chipotle writes:

Professor Caplan,

Would you take let others get in that bet?

Bryan Caplan writes:

DK: You should see how hard it is to get anyone to take even a $1 bet. People hate betting because of the unambiguity. The reality is that it's primarily a reputational bet; the money's just window dressing.

chipotle: I'll bet other well-known people with a public position on the issue. Otherwise it's too easy for people to play "heads I win, tails I disappear." Nothing personal, of course!

Duncan Earley writes:

I agree with DK. You bet of $100 over seven years shows you aren't really sure of yourself. It should be $1000 at least and probably closer to $10000 at even odds.

If someone wont take you on at those amounts then you are probably right yeah? That's the point of betting markets isnt it? Put your money where your mouth (or reputation) is.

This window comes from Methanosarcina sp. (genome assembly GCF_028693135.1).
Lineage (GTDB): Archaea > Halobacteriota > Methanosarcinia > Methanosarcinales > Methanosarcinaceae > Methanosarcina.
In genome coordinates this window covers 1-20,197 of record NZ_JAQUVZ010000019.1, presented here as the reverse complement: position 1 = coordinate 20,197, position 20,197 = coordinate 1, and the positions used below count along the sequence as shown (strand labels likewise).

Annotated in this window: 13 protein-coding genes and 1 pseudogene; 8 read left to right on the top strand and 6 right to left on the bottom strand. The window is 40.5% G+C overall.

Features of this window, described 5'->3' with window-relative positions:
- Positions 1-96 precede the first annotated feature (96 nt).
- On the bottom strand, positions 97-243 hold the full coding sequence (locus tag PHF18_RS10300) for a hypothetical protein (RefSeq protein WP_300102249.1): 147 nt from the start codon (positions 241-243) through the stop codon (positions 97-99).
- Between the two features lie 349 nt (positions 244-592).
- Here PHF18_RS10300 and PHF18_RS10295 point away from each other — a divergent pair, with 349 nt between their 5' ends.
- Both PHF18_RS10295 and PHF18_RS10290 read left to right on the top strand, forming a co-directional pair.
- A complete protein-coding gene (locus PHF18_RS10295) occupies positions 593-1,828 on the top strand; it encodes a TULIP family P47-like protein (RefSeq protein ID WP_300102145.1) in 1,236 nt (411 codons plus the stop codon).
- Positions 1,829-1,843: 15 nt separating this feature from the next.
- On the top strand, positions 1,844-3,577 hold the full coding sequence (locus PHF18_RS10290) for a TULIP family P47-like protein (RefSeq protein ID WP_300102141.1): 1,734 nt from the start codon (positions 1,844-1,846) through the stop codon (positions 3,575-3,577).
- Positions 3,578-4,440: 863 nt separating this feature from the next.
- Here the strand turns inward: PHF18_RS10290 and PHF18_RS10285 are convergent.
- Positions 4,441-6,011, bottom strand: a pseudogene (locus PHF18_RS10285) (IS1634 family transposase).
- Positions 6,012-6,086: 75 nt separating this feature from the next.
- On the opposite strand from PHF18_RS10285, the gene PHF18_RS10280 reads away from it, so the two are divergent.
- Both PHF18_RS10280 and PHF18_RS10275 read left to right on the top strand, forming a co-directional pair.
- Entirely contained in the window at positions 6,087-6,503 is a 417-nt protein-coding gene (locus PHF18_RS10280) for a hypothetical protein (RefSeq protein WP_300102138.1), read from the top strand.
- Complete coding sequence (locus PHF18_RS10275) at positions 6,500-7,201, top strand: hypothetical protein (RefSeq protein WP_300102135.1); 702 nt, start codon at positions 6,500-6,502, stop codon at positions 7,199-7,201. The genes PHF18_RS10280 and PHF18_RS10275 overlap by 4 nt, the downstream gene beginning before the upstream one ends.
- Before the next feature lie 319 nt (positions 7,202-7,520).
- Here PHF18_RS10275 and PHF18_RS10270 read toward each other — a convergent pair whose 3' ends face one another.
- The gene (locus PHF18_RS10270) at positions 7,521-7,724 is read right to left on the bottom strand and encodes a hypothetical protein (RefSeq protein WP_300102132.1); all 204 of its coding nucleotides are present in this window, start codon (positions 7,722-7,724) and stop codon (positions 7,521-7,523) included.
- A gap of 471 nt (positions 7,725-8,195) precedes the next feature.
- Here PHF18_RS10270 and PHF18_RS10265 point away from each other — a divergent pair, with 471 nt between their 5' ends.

Joe Cushing writes:

They way it will work is that your degree won't say that it comes from online university. It will be from a brick and mortar one and the employer will only know the difference when it starts asking. By the time it does, it will be too late. Also, many people who attend brick and mortar classes will also attend online classes. One class in my Master's degree was online. As of now, online classes are more work much of the time because they don't all have recorded lectures. Lectures are easy passive learning.

Seth writes:

"Part of what you're signaling is conscientiousness and conformity."